Recent study (June 2020) suggests implementing: virtual assessments and consultation, essential investigation, and fewer and shorter hospital admissions, clinical protocols for expedient discharge with virtual physical therapy, and cardiac rehabilitation options to minimize patient exposure to infection during the COVID-19 pandemic and manage patients with severe aortic stenosis (AS) optimally[17].

Virtual Group Rehabilitation[edit | edit source]

Using a web portal, the UCL is able to provide virtual group rehabilitation sessions (via laptops/tablets/phones) for up to twenty people. All rehabilitation sessions are scheduled and patients are invited to participate. Sessions include physiotherapy, occupational therapy, speech and language therapy, cognitive strategies, the management of fatigue and emotional support. There are also options for one-on-one consultations and the programme includes access to other apps, as well as exercise videos on YouTube.[16]

Similarly, various organisations are exploring methods to provide Pulmonary Rehabilitation via telehealth.[18] Pulmonary rehabilitation programmes are designed to enhance a patient's physical and psychological health and help to improve quality of life.[19][20] It is important to try to keep individuals with chronic lung conditions out of hospital during the COVID-19 pandemic for two reasons:

  1. To reduce the burden on already stretched health systems
  2. To reduce these patients’ risk of being exposed to COVID-19[18]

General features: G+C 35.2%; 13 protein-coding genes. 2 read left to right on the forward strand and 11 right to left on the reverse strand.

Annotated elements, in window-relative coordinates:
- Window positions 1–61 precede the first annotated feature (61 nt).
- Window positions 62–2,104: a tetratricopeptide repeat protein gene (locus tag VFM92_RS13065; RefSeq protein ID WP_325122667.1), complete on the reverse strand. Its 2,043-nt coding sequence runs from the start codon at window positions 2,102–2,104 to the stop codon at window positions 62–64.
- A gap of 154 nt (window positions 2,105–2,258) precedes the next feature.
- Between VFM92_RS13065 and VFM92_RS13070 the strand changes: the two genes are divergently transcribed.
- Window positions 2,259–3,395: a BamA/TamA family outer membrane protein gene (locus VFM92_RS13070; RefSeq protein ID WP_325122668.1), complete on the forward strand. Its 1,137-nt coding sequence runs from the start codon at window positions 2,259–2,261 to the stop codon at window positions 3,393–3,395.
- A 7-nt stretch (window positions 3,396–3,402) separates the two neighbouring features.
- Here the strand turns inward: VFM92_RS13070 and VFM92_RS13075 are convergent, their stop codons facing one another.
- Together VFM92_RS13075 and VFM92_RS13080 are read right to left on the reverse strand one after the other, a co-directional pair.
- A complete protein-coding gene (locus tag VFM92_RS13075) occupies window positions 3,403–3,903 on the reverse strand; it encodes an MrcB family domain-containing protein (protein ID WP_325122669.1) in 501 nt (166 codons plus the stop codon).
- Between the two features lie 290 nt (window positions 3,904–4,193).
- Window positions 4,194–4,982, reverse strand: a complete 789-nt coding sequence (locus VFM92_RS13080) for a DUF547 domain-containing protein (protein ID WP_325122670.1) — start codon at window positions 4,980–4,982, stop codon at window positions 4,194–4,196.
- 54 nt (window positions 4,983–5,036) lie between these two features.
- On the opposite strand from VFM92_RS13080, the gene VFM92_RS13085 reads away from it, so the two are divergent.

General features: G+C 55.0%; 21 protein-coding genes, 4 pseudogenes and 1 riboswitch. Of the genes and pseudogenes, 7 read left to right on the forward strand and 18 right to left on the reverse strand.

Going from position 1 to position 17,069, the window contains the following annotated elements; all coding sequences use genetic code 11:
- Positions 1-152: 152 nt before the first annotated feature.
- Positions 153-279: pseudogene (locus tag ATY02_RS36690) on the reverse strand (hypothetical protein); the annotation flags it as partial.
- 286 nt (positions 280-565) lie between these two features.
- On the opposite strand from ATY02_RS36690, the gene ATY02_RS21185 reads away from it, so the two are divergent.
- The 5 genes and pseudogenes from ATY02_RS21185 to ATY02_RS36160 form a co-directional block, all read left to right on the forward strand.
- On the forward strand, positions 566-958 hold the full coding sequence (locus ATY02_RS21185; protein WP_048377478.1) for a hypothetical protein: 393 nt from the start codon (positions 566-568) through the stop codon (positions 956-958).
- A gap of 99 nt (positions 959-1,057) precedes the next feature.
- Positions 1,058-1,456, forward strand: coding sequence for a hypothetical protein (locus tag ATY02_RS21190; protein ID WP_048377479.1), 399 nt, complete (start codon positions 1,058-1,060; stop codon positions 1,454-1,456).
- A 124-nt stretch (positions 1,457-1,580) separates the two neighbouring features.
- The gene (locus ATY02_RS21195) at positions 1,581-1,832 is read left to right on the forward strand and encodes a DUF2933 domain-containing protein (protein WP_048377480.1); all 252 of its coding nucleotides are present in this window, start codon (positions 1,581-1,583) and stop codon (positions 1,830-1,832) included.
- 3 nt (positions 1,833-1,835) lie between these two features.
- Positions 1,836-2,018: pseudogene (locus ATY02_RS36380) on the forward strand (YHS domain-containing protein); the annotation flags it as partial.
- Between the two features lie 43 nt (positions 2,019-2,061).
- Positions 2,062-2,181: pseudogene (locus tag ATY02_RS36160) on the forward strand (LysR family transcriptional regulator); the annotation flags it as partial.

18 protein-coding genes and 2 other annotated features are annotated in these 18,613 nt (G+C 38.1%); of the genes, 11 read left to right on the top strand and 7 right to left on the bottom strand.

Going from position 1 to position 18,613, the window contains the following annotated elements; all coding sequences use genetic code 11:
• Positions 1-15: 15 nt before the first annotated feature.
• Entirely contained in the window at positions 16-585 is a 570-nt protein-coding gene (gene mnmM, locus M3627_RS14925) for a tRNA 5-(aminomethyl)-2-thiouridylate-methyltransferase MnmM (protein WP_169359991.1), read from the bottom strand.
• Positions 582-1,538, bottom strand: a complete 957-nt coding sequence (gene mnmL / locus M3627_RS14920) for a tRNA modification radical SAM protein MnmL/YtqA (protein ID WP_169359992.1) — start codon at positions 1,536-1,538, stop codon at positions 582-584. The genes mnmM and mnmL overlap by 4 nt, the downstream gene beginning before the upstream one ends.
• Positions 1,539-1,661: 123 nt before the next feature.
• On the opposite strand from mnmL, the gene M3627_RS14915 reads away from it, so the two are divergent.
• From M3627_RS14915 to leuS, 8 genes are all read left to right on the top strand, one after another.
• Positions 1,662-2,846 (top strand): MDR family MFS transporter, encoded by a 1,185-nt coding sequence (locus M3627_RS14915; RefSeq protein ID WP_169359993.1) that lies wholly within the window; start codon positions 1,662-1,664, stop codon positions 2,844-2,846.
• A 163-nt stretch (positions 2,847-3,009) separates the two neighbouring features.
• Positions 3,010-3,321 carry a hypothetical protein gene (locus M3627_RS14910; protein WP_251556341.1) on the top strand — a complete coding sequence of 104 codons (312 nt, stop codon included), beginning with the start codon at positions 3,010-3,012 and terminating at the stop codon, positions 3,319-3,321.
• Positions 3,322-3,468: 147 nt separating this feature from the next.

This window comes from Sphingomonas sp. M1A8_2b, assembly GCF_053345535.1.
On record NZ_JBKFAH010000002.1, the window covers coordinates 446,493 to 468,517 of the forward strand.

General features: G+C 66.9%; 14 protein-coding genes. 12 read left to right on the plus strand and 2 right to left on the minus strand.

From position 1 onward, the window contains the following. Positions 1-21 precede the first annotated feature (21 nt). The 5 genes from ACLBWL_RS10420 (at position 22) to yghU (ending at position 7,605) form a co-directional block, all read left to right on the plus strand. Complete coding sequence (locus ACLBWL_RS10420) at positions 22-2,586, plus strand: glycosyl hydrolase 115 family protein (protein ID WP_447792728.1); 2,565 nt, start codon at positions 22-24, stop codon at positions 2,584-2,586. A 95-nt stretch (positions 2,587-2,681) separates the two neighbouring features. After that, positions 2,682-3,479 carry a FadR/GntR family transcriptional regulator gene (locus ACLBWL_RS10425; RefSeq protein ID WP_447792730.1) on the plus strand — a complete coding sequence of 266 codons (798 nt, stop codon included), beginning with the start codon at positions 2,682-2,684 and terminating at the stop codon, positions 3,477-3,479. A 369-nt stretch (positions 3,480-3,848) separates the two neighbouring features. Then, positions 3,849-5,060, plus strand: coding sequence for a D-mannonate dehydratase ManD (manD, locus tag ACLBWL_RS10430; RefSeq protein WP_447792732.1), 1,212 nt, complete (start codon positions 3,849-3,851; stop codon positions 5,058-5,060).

Thus, the continuation of these programme via telehealth could be very beneficial. Guidelines for virtual Pulmonary Rehabilitation can be found here.

It has also been suggested that Pulmonary Rehabilitation may be beneficial for post-COVID-19 patients as it could improve symptoms, functional capacity and quality of life. While the best exercise programme intervention remains unknown, programmes delivered by telehealth could be beneficial in preventing further transmission of the virus.[21]

Mobile Rehabilitation Teams[edit | edit source]

In Australia, it has been proposed that the use of mobile rehabilitation teams may be beneficial in managing the increased numbers of patients in the hospital during the pandemic.[2] These teams have been operating in New South Wales since 2009 and are designed to provide both rehabilitation and discharge planning services to acute care patients. Thus far, they have been able to reduce hospital stay and facilitate early discharge/transfer to inpatient rehabilitation services. Almost 50% of patients managed by these teams have been discharged straight home. This reduces inpatient stays, freeing up beds for other patients.[2]

Summary[edit | edit source]

  • It is essential to maintain rehabilitation services while ensuring the safety of patients and health workers
  • Telehealth/virtual rehabilitation provides a means of ensuring that services continue for both COVID-19 and non-COVID-19 patients during the pandemic
  • Prehabilitation may be a useful method of optimising the health outcomes of individuals who become sick with COVID-19 and those who are experiencing delays in elective surgery due to COVID-19
  • Using technology to monitor patients and to provide individual or group rehabilitation.

References[edit | edit source]

  1. 1.0 1.1 1.2 1.3 1.4 1.5 1.6 1.7 Simpson R, Robinson L. Rehabilitation after critical illness in people with COVID-19 infection. Am J Phys Med Rehabil. 2020;99(6):470-474. 
  2. 2.0 2.1 2.2 2.3 2.4 2.5 Faux SG, Eager K, Cameron ID, Poulos CJ. COVID ‐19: planning for the aftermath to manage the aftershocks. MJA. 2020 Jun 29.